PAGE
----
The commander of the Marine Corps’ Officer Candidates School, where last month three Marines died in an apparent murder-suicide, was removed from his job this week by the service’s top general.
Col. Kris J. Stillings, a decorated infantry officer who served previously as a military assistant to former Defense Secretary Robert Gates, was relieved of his command Monday by Gen. Jim Amos, the Marine Corps’ commandant. Located in Quantico, Va., OCS is a boot camp of sorts, used to train and screen all prospective Marine officers before they are commissioned second lieutenants and put on the path to leadership.
The decision to relieve Stillings was “painful,” Amos told Marine Corps Times during an interview Wednesday at his home in Washington. The commandant selected Stillings for the OCS post nearly two years ago and acknowledged feeling a sense of “personal loyalty” to him. But as he agonized over what to do in light of last month’s tragedy, “it boiled down to accountability,” Amos said.
“I just lost confidence in Colonel Stillings’ ability to handle all the many, many requirements of Officer Candidates School, being commanding officer,” he said. “… With the death of three Marines, goodness, a month ago and a half ago now, that was a cold shot to the heart. … I worked my way through that, and I came to a persistent theme that I’ve been talking about for some time, and that’s the issue about accountability.”
Reached Wednesday night, Stillings provided the following statement.
“My command and the Marines of OCS mean the world to me,” he said. “My wife and I are greatly saddened and upset by my relief, but we wish only the best for the Marines and sailors that work so hard at OCS. My relief is internal Marine Corps business, and I will address my concerns through the appropriate military process.”
During Stillings’ tenure at OCS, Marines with ties to the school were the focus of at least three highly publicized incidents — the most recent occurring March 22 when an instructor, Sgt. Eusebio Lopez, shot and killed two fellow staffers, Cpl. Jacob Wooley and Lance Cpl. Sara Castro Mata, before committing suicide, officials say.
Stillings took command of OCS in August 2011, as court proceedings were playing out for 10 Marines connected to a sweeping investigation into alleged sexual malfeasance among enlisted staff members there. His predecessor, Col. Rick Jackson, was in charge when those investigations began.
Last June, Stillings dismissed the largest group of officer candidates in the program’s history after 31 students were suspected of cheating on a nighttime navigation test. Ultimately, 21 were told to leave OCS while the other 10 were put on probation and allowed to continue. During an interview weeks later, Stillings told Marine Corps Times the decision “broke my heart.”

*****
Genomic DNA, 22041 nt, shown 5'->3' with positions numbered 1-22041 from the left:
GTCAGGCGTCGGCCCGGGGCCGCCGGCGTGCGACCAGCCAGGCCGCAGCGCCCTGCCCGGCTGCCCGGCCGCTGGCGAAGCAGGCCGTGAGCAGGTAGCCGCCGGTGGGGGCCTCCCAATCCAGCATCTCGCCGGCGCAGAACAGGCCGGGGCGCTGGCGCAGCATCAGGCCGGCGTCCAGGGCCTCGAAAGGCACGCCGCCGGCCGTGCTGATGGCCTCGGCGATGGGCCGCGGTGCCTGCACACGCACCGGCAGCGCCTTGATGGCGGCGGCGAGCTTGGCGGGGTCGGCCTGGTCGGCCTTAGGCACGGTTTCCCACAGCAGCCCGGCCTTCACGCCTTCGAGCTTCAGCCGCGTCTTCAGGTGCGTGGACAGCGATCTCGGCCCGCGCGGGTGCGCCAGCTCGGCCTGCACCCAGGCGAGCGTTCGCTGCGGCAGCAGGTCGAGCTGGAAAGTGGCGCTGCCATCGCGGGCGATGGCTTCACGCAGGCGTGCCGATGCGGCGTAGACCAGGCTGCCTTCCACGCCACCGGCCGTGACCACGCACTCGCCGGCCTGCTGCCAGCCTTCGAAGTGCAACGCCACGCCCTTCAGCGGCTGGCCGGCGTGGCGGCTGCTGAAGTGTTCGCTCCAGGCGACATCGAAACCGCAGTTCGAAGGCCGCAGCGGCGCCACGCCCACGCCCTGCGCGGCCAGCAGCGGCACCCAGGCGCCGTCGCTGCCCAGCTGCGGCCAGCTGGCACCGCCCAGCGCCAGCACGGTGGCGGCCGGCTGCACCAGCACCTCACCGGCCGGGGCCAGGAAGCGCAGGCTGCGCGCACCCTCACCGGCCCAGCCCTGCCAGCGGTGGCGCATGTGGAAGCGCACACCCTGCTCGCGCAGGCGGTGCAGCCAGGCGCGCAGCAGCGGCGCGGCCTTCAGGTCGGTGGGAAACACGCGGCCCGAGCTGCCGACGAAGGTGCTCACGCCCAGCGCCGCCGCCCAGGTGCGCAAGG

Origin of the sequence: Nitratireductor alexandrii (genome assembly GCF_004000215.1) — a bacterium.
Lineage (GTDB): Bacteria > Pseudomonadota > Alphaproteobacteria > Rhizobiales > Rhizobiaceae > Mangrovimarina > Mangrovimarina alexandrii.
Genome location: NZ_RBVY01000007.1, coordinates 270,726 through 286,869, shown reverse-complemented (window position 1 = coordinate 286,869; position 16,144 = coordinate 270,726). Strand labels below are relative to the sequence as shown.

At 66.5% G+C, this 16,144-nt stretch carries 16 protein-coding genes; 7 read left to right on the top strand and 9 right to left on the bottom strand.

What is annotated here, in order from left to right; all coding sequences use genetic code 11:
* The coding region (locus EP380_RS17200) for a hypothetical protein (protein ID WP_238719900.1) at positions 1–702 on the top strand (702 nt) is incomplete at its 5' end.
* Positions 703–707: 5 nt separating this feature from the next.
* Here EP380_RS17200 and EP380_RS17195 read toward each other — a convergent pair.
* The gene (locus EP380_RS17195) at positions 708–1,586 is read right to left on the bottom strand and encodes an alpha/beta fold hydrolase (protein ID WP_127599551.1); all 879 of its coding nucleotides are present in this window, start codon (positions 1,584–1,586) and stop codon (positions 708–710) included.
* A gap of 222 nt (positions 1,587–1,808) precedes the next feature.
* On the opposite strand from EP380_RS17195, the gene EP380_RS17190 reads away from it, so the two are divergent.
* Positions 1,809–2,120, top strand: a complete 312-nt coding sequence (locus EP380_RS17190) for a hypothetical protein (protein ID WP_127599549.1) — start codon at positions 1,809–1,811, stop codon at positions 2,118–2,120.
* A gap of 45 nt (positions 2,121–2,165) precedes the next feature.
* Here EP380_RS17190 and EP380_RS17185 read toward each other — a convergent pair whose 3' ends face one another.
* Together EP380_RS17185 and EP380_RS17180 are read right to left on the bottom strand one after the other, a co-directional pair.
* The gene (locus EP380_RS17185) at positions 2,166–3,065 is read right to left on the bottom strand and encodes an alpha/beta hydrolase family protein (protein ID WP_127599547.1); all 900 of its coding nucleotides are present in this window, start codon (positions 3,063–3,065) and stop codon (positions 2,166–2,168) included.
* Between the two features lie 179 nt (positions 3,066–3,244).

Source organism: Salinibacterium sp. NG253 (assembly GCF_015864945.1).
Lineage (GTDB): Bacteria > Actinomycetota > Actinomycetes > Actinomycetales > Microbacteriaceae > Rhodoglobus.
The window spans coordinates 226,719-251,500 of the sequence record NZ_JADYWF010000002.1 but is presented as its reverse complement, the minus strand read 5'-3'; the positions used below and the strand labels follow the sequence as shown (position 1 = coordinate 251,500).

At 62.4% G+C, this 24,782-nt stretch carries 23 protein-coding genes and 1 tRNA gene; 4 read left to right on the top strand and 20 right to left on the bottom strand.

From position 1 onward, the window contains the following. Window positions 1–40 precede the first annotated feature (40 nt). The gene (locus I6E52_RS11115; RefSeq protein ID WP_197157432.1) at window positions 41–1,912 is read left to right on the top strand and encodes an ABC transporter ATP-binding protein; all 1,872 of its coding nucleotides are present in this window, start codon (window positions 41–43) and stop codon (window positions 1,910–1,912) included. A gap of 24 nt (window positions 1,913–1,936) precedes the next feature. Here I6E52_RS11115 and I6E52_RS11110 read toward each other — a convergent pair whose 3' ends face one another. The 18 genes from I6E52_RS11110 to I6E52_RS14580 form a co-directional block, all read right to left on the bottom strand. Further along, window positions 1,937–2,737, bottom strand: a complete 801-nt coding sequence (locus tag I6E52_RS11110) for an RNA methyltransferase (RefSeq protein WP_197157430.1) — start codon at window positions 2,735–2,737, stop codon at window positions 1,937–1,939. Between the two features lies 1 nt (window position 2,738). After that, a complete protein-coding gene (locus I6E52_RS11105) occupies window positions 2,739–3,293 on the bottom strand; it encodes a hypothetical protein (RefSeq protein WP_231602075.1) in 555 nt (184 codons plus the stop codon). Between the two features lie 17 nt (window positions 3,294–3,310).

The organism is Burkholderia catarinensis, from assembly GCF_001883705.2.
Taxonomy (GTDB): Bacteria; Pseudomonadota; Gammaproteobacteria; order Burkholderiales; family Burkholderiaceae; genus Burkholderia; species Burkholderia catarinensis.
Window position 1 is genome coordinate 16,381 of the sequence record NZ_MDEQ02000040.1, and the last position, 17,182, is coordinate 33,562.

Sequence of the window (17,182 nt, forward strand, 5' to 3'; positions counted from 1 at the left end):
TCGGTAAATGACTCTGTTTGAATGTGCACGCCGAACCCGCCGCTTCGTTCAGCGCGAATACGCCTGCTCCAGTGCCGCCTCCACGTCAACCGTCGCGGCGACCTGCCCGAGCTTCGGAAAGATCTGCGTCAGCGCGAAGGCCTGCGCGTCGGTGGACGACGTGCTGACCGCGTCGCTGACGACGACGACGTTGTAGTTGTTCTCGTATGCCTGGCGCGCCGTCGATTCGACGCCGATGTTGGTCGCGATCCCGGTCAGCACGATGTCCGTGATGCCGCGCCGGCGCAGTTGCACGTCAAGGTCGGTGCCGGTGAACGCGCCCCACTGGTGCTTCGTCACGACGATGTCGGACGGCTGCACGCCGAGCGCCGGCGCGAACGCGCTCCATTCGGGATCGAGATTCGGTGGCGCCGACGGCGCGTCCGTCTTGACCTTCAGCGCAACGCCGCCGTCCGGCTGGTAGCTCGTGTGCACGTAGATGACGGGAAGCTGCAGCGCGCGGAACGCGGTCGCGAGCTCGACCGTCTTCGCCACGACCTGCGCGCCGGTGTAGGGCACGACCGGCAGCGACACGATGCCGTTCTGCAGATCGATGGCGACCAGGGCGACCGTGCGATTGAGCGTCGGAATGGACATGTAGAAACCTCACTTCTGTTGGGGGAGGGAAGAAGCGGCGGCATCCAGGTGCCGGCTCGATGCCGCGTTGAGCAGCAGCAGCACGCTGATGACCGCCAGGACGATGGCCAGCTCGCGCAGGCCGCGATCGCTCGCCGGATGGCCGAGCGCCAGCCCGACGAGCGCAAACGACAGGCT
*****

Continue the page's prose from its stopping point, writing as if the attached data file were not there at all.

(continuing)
“That day was one of the hardest days — out of 32 years — I’ve ever had,” he said last summer, “because I’m sitting face-to-face with young Americans who want to serve their country. And to have them do this, to interrupt or ruin that chance, it broke my heart.”
Stillings’ removal comes less than a year after Amos toured the service to deliver his “Heritage Brief,” in which the commandant aimed to address what he saw as a breakdown of accountability and discipline coupled with complacency among some entrusted to lead. Prompted by a handful of incidents that spotlighted the misbehavior of a few, the effort focused on rank-and-file officers and staff noncommissioned officers. This winter, Amos met with all of the service’s generals to deliver a similar message.
“We’re not out to set records for relieving commanding officers,” Amos said. “… I want to go on record as thinking an awful lot of Kris Stillings. I’ve relieved commanders in the past that you just went ‘good riddance.’ That’s not the case here. It was right for the institution.”
But “I’m deadly serious about it: You are responsible for what goes on inside your unit. Period. … It’s the atmosphere set by the commanding officer. He or she is solely responsible for that.”
Col. Harold R. “Odie” Van Opdorp, currently the Marine Corps’ liaison to the U.S. Senate, will replace Stillings at OCS effective Monday, Amos said.
It’s not immediately clear what Stillings’ next move may be. With 30-plus years in uniform, he is eligible for retirement.
A prior-enlisted Marine, Stillings has an impressive bio, graduating with honors from the University of Arizona as part of the Marine Corps Enlisted Commissioning Program. He deployed in support of both U.S. military campaigns in Iraq, earning a Purple Heart and a Bronze Star with combat ‘V’ device for actions in Ramadi in 2006.
After earning a master’s degree, Stillings went on to serve at the Pentagon, first as a counter terrorism planner on the Joint Staff and then as Gates’ junior military assistant.